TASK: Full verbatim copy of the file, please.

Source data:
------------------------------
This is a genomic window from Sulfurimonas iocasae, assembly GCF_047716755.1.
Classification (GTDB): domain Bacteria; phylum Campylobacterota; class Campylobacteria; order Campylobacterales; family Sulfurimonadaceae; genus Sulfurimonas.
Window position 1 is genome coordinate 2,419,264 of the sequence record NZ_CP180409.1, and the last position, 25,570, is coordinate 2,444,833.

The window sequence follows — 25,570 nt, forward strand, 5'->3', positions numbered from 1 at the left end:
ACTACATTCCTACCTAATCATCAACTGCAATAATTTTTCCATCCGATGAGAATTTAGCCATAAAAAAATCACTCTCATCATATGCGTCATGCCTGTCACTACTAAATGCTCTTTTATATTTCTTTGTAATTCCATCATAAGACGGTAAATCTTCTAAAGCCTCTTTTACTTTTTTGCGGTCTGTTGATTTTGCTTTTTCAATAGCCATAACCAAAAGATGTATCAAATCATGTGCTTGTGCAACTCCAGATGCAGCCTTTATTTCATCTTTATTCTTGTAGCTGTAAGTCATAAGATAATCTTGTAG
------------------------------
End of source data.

This is a genomic window from Sulfurimonas iocasae, assembly GCF_047716755.1.
Classification (GTDB): domain Bacteria; phylum Campylobacterota; class Campylobacteria; order Campylobacterales; family Sulfurimonadaceae; genus Sulfurimonas.
Window position 1 is genome coordinate 2,419,264 of the sequence record NZ_CP180409.1, and the last position, 25,570, is coordinate 2,444,833.

The window sequence follows — 25,570 nt, forward strand, 5'->3', positions numbered from 1 at the left end:
ACTACATTCCTACCTAATCATCAACTGCAATAATTTTTCCATCCGATGAGAATTTAGCCATAAAAAAATCACTCTCATCATATGCGTCATGCCTGTCACTACTAAATGCTCTTTTATATTTCTTTGTAATTCCATCATAAGACGGTAAATCTTCTAAAGCCTCTTTTACTTTTTTGCGGTCTGTTGATTTTGCTTTTTCAATAGCCATAACCAAAAGATGTATCAAATCATGTGCTTGTGCAACTCCAGATGCAGCCTTTATTTCATCTTTATTCTTGTAGCTGTAAGTCATAAGATAATCTTGTAG